By Edwin Crayton
I went to my mailbox and there it was: a letter from the Voters and Civic League telling me that they would oppose the school tax basically and mostly due to their opposition to the way Natchitoches Parish Schools Superintendent Dale Skinner is running things. The tax is supposed to support schools. But the League maintains that although it realizes more money is needed, it believes that the superintendent needs to make changes in how he “treats the school personnel and other adults”. The letter criticized the board for not reprimanding Skinner and even extending his contract, when “many in the community felt this was a bad idea” and then also giving him $18,000 in travel expenses “when the schools are running a deficit.” The letter concludes, “Please join us by voting no to this and other tax increases until the School Board hires a new superintendent and shows the public that it is serious about getting rid of these “D” and “F” schools.
Not long after getting that letter, I was invited to a Thursday evening meeting of another voter registration group called the Citizens for Democratic Action (CDA). As an item on their agenda, they made the point that they would publically come out in support of the school tax. Their chairman Harold Bayonne and other members pointed out their position was not in response to what the Voters League was doing at all. In fact, they said they would vote for the tax regardless of any other group’s position. They maintain that their reason is simple: they are “doing it for the children” and believe the tax will improve the schools.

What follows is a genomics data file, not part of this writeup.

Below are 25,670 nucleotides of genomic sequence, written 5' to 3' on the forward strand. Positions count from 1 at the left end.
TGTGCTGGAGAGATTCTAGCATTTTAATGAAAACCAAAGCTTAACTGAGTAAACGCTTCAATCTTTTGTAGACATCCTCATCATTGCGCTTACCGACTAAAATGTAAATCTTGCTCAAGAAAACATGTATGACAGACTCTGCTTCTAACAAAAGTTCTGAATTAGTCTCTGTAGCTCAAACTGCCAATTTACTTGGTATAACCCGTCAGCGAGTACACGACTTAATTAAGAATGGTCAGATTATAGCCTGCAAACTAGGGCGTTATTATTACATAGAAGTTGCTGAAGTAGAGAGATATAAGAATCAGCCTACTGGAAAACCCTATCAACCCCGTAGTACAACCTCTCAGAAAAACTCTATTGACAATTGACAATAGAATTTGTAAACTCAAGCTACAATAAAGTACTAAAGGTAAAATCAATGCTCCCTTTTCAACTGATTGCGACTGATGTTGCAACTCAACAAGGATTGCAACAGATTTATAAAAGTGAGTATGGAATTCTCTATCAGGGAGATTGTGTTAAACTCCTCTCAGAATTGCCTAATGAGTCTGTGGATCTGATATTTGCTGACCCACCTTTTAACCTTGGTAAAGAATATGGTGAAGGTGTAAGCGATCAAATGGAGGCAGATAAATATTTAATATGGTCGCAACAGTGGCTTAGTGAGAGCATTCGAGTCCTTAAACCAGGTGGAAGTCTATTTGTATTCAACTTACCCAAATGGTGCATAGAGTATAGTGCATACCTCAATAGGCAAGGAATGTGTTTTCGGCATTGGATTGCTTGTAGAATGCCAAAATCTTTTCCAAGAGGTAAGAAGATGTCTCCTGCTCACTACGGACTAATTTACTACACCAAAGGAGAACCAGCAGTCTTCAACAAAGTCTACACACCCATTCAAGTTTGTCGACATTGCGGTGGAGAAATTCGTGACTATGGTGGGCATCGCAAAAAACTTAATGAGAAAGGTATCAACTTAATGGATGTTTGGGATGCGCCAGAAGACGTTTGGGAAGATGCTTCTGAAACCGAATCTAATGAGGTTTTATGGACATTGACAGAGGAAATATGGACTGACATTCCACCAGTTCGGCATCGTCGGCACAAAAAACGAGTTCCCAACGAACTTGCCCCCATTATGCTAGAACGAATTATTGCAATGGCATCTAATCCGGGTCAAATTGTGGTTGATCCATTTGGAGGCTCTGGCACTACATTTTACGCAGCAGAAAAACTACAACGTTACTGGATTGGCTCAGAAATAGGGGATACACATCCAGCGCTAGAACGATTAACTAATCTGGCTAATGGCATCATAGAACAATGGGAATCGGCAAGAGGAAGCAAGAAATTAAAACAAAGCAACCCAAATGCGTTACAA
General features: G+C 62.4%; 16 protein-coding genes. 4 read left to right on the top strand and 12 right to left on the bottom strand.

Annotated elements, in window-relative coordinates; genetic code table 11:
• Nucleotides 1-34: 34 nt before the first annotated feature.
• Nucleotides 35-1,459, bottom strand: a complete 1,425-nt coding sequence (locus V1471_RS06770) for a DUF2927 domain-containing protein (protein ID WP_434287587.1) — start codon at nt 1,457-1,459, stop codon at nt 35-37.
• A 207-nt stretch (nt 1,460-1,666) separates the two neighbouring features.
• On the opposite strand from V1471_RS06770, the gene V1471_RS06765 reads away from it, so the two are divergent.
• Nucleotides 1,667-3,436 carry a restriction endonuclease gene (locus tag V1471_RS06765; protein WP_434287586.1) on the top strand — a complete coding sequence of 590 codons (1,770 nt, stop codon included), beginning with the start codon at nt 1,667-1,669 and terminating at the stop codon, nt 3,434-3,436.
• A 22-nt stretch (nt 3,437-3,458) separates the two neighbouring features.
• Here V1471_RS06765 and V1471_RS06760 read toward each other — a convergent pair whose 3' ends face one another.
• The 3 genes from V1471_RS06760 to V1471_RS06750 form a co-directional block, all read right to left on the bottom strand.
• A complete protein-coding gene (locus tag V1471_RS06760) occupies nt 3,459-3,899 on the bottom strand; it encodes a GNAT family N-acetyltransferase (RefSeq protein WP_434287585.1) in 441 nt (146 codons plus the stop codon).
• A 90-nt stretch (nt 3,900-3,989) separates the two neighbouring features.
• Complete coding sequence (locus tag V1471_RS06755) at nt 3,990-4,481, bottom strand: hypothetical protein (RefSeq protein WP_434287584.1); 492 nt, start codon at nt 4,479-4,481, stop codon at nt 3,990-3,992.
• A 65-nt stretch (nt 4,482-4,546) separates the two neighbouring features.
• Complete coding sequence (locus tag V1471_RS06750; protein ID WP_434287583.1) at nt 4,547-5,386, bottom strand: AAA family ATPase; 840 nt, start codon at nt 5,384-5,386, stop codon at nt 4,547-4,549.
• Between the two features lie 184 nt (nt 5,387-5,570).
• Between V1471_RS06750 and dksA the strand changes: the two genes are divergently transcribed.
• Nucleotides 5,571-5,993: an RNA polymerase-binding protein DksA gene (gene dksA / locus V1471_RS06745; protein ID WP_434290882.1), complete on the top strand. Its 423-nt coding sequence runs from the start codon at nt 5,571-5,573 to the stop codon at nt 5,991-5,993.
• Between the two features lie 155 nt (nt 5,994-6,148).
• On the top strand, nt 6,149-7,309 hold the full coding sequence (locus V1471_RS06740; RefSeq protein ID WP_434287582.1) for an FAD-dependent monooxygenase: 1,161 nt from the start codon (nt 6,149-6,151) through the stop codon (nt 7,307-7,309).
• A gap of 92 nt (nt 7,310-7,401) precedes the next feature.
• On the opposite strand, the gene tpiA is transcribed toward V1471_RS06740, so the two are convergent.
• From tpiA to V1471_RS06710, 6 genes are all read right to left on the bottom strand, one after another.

Both groups are similar in many exterior ways. They both are primarily voter registration organizations, dedicated to improving voter turnout. Both are also predominately African American– but not exclusively so. And that is where the similarities end at least on this school tax issue as you can see. The Voter’s League is focused on getting more respect for parents and making sure the superintendent hears the voice of the black community in particular. They see their action as a kind of protest, about like a boycott. This strategy although controversial, has worked for civil rights focused groups historically. The Montgomery Bus Boycott was a boycott/protest that worked and indeed, the Voters League took this stance in the last school tax vote and was crucial in helping defeat it. They are trying to teach people in the community how to use their political vote to create changes. On the other hand, many in town of all races also sympathize with the totally opposite approach or concept of putting kids first and keeping politics separate, as CDA is doing. It would only be fair to say, that both groups maintain their actions will benefit children. Which way is right? Who is to say? One thing is certain, the attention both groups have drawn to this issue is drawing more community attention than usual. So it’s looking like that will ultimately improve voter turnout. And that’s something that should make both voter registration groups smile a little.
Regular voting is April 28, 2018.